I can definitely recommend using WooCommerce for your e-commerce needs and since the plugin was audited by the great Mark Jaquith, you can be sure that it’s secure.
By Jeffro on June 22, 2010
The last time I had a chance to check out the Front End Editor plugin was back on April 28th, 2009. In that review, I mentioned that the plugin functioned well but for some sections of the Hybrid News theme, it didn’t play nice. To coincide with the release of WordPress 3.0, Front End Editor 1.9 is now available and has fixed the issues reported in the first review. The only complaint I have is the use of colors for the editable regions, specifically the edit button.
If you don’t pay attention, the button is easy to miss but thankfully, you can just double click anywhere within the yellow highlighted region to open the editor. This time around, none of the styling issues were present and the WYSIWYG editor functioned properly without all the beer mugs displaying. Other features worth noting in this release:
- Custom Post Type Support
- Configurable Editor Buttons
- Editable Term Descriptions
Improvements all the way around. Nice job Scribu.
Editing widgets from the front page is pretty convenient.
By Jeffro on June 19, 2009
The Degusto theme review I recently published showed me that switching themes on an established site is not as easy as 1, 2, 3. I didn’t know whether I should write the review from a fresh install of WordPress or on an established site pre filled with content. This is where you come in.
How Should I Review A Theme?
- Using A Fresh Install Of WordPress (52%, 12 Votes)
- Pre Existing Install With My Content (48%, 11 Votes)
Total Voters: 23
Personally, I think it’s a great idea if commercial theme authors provided an XML file which contained content exclusively for their theme preferably, the content I see on the demo site.
By Jeffro on April 28, 2009
A few days ago, I reported on a piece published by Andy Peatling regarding why BuddyPress themes were future proof and how the themes provided functions where you could perform most backend tasks on the frontend. This perked my interests because I’d love to see the same thing implemented on the WordPress side of things. After monitoring the WP Hackers List and doing a search on the plugin repository, I’ve come across a plugin developed by Scribu called Front End Editor.
Installation is simple and can be performed from the plugin section of the administration panel. Once installed, you’ll have a new option in your Settings menu called Front-end Editor. This is where you’ll find options for the plugin. From here you can enable/disable editing of the following:
- Post/page title
- Post/page content
- Post/page excerpt
- Post tags
- Post/page custom fields
- Comment text
- Text widget content
- Text widget title
The great thing about doing this from a plugin approach is that you don’t need to do anything special with your theme. This is great news for theme developers and end users alike however, as you’ll see in a little bit, not all themes play nice.
After you configure the plugin, checkout your front page. You’ll notice that nothing has changed but if you double click on post content, widget title headers, or anywhere else you configured the plugin, you’ll instantly see a real time editor show up around the content. If you’ve selected the WYSIWYG editor, a full blown TinyMCE editor will show up around the content which is great if you’ve ever wanted the ability to edit a text widget with one of these. However, here are a couple of screenshots which show the plugin not playing nice with my version of Hybrid News.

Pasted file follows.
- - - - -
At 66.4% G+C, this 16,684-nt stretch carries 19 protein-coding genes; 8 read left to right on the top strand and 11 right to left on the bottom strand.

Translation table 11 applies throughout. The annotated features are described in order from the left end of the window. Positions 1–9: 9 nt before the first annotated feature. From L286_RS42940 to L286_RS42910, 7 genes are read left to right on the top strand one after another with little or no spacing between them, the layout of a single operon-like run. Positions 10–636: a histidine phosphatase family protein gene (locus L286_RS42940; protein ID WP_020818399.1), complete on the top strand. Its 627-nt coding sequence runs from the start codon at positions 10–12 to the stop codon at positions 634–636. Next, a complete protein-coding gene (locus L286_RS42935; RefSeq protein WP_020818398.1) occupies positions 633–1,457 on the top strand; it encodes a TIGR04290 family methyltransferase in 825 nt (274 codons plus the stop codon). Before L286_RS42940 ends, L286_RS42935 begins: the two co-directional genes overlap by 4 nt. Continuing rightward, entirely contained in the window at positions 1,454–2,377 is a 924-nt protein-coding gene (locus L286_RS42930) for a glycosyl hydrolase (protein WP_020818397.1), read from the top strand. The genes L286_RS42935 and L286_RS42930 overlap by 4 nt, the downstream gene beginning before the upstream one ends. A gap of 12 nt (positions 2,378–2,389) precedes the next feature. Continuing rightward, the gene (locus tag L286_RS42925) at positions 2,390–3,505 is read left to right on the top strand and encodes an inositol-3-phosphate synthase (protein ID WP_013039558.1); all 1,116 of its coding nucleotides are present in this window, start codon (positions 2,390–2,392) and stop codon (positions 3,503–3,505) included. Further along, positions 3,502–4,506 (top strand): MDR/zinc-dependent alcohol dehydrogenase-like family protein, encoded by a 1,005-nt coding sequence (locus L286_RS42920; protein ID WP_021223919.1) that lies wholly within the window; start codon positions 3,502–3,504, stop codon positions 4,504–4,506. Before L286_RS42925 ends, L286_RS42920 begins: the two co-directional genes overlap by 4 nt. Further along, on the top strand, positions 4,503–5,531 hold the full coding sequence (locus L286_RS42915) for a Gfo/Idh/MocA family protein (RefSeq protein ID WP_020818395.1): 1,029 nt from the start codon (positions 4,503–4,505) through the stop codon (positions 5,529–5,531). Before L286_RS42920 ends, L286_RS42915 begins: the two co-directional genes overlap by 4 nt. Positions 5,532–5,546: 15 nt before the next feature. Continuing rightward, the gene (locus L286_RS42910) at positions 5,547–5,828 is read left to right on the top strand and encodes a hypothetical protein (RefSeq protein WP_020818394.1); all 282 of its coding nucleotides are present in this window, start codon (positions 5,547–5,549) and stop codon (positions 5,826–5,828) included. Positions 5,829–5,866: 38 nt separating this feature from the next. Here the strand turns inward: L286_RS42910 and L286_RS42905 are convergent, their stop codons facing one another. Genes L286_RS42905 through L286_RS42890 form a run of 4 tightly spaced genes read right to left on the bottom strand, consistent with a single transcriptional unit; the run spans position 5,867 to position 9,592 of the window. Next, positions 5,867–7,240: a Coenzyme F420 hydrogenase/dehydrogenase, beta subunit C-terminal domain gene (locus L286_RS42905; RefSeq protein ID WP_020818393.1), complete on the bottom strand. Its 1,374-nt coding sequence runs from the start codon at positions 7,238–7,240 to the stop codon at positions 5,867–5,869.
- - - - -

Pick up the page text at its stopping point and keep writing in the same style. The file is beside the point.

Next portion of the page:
In the first screenshot you can see how my list item graphic shows up multiple times within the WYSIWYG editor. The second screenshot showcases the top header widget messed up when widget title editing is enabled. The final screenshot shows how the editor box appears to be wider than the content box itself.
Other than these quirks which is probably due to the theme itself, this plugin works great. One thing I would suggest is that any editable area should have either an edit icon next to it or a small edit link. As it is currently, you have to double click an editable area such as a tag or post title in order to open the editor. I would also like the option to use the HTML version of the editor rather than the Visual version. Other than that, this plugin fits the bill quite nicely for moving WordPress administration from the dark ages to something more relevant. I bet if someone did a study of how much time was wasted during a year of using WordPress by doing all sorts of mundane tasks through the backend as opposed to a simple way of performing those tasks on the front end, I bet we would see a huge amount of time lost, like sitting at a red light.
I recommend this plugin to anyone who would like to perform simple tasks without the need to login and navigate your administration panel. Hopefully in the future, WordPress intertwines more backend tasks to the front end. Let me know if you experience the same theme quirks I did.
By Jeffro on January 24, 2009
Just the other day, I received an email from Angelo Mandato letting me know that he was producing a WordPress podcast called simply enough, PluginsPodcast. The show aims to review a plugin each week with occasional interviews with plugin developers, heavy plugin users and much more. Shows last between 10-15 minutes and are in MP3 format. So far, Angelo has produced episodes for his very own BluBrry Powerpress podcasting plugin, Peters custom anti spam and CForms2.
I took a listen to Angelos overview of the BlurBrry Powerpress plugin and enjoyed the high audio quality. Considering the short nature of these episodes, I believe many of you will be adding this new podcast to your Itunes subscriptions as I did because just about the entire WordPress community loves plugins.